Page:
West Virginia State University announced campus will reopen for faculty and staff on March 23 and for students March 25, advising anyone that feels ill to stay home. WVSU has also canceled any student-related travel and campus events which may draw a large crowd. Their decision to remain open may differ from other campuses, however, as of March 13, the state of West Virginia has yet to report any confirmed cases according to CNN.  

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Still, some students need assistance to manage unforeseen events. The quick spread of coronavirus means these changes are last-minute and some students and staff are not in agreement with the rapid changes. 

“I don’t think either university has taken enough precautions,” a Tennessee State University and Alabama A&M University employee, who asked not to be identified, told theGrio. “They both are leaning towards moving to online education and rushing to get faculty up to speed on teaching online. It’s organized chaos on both campuses.” 

At TSU, classes will transition from face-to-face to online beginning March 16, with campus remaining open. AAMU is currently monitoring the outbreak and encouraging students to report their travel plans. No cases of COVID-19 have been reported in the state of Alabama. 

“To me, there are a few things that they have overlooked or did not take the time to figure out. For example, as far as I know, resident students in all but one of our dorms must leave campus by the end of the week,” Steeven Tabuada, a Bioinformatics major at Bowie State University, told theGrio.

“As for students who are able to stay, we still face issues in terms of where our next meal is coming from. Campus is closed which means the dining halls are closed. We have yet to be updated on whether or not hose will open at all while we are here.”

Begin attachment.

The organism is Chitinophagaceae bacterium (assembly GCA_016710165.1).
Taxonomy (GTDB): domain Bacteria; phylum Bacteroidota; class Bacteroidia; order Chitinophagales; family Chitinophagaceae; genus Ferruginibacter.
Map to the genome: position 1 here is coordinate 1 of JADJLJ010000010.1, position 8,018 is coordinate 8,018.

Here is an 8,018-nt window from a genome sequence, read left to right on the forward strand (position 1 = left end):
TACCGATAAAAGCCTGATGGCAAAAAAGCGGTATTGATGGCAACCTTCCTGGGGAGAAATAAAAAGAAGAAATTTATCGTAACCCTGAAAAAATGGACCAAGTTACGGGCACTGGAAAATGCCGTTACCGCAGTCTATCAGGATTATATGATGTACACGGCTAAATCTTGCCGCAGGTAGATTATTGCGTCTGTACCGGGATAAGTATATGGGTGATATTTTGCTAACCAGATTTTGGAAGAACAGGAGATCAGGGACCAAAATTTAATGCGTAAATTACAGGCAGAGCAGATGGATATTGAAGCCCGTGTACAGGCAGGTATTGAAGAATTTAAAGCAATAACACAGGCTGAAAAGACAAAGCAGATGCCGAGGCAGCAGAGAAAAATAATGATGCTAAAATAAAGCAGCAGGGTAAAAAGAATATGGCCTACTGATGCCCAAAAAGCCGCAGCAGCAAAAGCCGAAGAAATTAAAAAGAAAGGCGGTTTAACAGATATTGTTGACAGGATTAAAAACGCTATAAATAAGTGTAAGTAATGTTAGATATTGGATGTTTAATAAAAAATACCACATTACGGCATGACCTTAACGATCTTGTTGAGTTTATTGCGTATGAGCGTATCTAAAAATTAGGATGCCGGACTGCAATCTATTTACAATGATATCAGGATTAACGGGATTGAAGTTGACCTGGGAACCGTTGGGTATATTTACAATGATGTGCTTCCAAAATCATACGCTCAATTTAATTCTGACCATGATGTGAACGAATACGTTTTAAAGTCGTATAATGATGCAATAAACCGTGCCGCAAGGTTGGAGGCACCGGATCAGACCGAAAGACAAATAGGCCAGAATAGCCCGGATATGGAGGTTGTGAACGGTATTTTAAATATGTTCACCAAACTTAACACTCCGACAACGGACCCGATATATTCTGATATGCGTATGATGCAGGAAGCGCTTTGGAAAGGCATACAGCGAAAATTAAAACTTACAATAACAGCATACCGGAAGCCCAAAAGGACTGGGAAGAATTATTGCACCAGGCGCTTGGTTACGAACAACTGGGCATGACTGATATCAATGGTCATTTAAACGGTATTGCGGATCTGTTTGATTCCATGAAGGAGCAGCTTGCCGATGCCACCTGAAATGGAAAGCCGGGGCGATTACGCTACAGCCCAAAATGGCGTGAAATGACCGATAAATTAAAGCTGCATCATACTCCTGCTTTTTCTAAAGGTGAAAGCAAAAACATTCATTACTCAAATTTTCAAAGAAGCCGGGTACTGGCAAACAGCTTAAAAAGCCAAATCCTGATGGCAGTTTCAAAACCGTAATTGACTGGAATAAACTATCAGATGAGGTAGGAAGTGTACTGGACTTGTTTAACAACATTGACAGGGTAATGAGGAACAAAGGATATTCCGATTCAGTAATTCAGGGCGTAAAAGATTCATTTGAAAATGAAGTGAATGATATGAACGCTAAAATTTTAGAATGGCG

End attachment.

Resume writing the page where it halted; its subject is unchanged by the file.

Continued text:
A view of campus from the new Center for Natural Sciences, Mathematics and Nursing at Bowie State University, June 5, 2017. (Photo by Evelyn Hockstein/For The Washington Post via Getty Images)

At Bowie State University, classes remain canceled Friday, March 13 to resume online after spring break starting Monday, March 23. Students should not plan to return to campus until Monday, April 6.

Meanwhile, the campus of Albany State has mandated students not to return to campus from spring break and those who remain on campus to vacate by 5 p.m. on Friday, March 13. Class is suspended through March 27 as the university prepares remote and online instruction modules. 

Despite uncertainty, some students are satisfied by their institution’s response to the pandemic. 

“As a student, I am afraid as to how this will affect the rest of my semester. Since I have an internship starting two weeks after the semester ends,” said Christian Herrera, a student at Albany State University.

“I am glad that Madam President [Marion Ross Fedrick] is keeping us up to date with the latest information. In a separate email, the rams were told that ASU will hire sanitization crews to disinfect the whole campus.

“This two-week extended break makes me feel safer since a lot of students traveled out of state and even outside the country,” Herrera added. “My self being in the latter category. I have no doubt that ASU will do the right thing keeping all personnel and student interest in mind.”